By Molly Snyder Senior Writer Published Oct 31, 2022 at 2:31 PM

’Tis Dining Month, the tastiest time of year! This means we’re dishing up fun and fascinating food content throughout October. Dig in, Milwaukee! OnMilwaukee Dining Month is served up by Potawatomi Hotel & Casino and Wollersheim Winery & Distillery.

Although it’s most common to carve pumpkins this time of year, the tradition started with turnips. Several hundred years ago, Celtic people in Ireland started carving turnips and rutabagas to ward off evil spirits.

When Irish people emigrated to America, they more readily found pumpkins and began the tradition of carving those instead.

A friend Kathryn gave me a carved rutabaga (on the left in photo) and I found it delightfully more creepy than my smiling, jagged mouth Jack-o-lantern. I looked up other fruits and veggies people carve and it turns out there are many options.

1. Turnips

Carving tips: Find a large turnip and use a small spoon to scoop and small knife to carve. Cut off the rounded bottom so it can’t roll away.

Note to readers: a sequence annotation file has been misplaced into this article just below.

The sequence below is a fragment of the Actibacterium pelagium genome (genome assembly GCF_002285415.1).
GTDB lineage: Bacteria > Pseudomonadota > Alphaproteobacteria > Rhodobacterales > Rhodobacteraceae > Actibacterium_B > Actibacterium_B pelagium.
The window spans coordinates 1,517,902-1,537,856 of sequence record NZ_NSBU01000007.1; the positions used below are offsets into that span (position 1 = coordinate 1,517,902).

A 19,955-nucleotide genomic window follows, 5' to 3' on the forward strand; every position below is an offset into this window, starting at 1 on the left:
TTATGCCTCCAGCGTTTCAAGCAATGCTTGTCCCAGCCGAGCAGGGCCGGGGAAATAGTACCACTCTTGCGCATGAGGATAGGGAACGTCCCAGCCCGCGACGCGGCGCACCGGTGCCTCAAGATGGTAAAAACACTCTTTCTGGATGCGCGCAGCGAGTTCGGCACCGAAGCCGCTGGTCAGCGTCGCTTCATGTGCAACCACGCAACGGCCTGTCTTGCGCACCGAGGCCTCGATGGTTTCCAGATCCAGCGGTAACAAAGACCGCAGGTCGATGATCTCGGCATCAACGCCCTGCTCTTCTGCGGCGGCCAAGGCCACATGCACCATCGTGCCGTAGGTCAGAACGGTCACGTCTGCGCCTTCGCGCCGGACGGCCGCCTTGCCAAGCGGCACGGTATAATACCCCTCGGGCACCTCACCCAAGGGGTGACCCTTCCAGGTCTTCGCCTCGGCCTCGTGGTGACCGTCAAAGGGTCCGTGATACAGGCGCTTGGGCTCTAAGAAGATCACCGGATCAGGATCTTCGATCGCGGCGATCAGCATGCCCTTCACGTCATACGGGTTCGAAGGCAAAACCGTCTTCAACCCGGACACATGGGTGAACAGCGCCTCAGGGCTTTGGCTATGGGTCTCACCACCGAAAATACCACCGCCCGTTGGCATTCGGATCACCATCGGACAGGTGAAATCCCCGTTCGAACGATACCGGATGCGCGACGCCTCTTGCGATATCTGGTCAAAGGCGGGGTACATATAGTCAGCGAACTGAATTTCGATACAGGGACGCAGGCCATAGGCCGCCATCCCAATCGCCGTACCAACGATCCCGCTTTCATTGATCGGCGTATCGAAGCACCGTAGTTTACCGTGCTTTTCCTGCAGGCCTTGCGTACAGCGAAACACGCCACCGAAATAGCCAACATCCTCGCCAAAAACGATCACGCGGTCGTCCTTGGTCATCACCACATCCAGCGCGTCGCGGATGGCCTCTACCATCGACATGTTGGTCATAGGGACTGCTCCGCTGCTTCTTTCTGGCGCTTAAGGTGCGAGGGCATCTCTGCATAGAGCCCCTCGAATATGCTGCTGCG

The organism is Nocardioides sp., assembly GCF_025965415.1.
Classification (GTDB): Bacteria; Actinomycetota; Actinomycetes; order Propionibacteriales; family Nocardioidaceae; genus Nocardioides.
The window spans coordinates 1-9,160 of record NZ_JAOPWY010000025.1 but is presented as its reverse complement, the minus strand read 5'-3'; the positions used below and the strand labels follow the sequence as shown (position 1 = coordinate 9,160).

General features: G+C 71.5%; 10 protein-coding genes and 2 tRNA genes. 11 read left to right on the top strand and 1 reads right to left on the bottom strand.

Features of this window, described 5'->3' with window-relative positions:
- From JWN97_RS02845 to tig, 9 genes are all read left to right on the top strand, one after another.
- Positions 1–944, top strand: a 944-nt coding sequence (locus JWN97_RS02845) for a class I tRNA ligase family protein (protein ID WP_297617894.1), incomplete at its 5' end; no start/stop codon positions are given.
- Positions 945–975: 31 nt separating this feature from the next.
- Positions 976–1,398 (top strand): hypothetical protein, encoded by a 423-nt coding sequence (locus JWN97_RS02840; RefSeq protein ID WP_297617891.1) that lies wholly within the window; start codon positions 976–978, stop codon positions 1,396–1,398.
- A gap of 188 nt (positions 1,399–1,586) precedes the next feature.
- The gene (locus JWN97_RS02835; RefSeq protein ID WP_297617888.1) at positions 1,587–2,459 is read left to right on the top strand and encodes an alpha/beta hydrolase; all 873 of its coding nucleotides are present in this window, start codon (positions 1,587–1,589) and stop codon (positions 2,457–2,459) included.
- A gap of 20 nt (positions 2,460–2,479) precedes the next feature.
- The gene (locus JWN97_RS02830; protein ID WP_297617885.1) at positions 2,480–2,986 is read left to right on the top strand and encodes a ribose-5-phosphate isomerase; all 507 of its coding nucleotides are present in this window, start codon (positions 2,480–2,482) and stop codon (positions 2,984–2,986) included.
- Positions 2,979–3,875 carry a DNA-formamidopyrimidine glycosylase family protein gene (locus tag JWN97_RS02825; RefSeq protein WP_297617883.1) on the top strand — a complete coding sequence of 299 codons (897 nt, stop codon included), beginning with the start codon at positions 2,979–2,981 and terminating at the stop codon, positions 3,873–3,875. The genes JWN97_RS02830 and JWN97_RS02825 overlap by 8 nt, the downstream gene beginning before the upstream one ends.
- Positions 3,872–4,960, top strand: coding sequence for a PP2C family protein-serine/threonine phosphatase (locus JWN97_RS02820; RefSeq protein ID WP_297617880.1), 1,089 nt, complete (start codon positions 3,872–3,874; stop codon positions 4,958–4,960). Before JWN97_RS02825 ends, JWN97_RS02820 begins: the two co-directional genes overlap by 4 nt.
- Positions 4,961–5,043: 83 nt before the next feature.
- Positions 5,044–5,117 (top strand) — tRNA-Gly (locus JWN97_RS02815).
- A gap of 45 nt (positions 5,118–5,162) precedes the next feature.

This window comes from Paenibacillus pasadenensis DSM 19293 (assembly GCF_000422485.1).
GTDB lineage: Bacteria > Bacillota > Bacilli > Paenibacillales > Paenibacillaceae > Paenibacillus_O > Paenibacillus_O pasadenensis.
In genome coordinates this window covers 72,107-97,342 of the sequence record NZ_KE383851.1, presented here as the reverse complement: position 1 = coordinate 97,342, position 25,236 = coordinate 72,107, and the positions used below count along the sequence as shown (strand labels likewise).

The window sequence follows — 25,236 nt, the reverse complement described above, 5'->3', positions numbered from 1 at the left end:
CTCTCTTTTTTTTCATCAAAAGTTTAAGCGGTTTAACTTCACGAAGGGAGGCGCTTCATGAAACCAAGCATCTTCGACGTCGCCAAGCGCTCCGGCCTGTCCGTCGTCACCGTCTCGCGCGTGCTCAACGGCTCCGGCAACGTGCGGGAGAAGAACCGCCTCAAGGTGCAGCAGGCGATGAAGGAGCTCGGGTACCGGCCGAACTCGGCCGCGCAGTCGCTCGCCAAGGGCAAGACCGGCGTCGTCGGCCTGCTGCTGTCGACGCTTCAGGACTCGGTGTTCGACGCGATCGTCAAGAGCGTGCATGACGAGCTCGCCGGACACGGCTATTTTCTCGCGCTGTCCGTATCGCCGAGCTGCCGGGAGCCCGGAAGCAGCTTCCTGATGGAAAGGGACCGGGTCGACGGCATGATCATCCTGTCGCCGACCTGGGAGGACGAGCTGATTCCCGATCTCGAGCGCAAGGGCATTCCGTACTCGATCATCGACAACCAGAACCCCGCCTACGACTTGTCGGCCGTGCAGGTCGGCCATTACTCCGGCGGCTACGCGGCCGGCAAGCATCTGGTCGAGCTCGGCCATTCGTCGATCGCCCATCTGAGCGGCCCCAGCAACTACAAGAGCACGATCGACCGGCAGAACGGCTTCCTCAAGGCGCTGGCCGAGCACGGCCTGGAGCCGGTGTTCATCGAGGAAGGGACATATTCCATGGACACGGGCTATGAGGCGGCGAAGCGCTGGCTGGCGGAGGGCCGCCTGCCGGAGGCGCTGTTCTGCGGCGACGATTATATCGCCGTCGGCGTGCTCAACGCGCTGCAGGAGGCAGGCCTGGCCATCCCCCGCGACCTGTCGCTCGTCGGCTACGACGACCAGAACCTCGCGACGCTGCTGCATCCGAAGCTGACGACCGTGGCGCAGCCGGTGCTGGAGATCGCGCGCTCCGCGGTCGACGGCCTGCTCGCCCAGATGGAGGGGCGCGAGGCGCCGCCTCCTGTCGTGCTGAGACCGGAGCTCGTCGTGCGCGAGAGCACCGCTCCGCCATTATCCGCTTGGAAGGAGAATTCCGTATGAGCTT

2. Pineapples

Carving tips: Use a knife to cut around the inside of the pineapple, leaving about a half inch of yellow flesh on the sides. Score the fruit through the core to make it easier to remove the chunks of pineapple. Enjoy the extra natural creepiness of the craved pineapple's rough rind and spiny leaves.

3. Apples

Carving tips: Carve an apple much like you would a pumpkin, but with smaller utensils. Shrunken apple heads are also fun to make this time of year.

4. Butternut squash

Carving tips: Carving squash requires the same tools and methods as carving a pumpkin, but there are more options for the appearance. Oblong ghosts are easy to make with white butternut squash.

5. Rutabagas

Similar to a turnip, the rutabaga is a very cartable root vegetable that creates a more ghoulish-looking Jack with its rough and earthy-colored skin.

Molly Snyder started writing and publishing her work at the age 10, when her community newspaper printed her poem, "The Unicorn.” Since then, she's expanded beyond the subject of mythical creatures and written in many different mediums but, nearest and dearest to her heart, thousands of articles for OnMilwaukee.

Molly is a regular contributor to FOX6 News and numerous radio stations as well as the co-host of "Dandelions: A Podcast For Women.” She's received five Milwaukee Press Club Awards, served as the Pfister Narrator and is the Wisconsin State Fair’s Celebrity Cream Puff Eating Champion of 2019.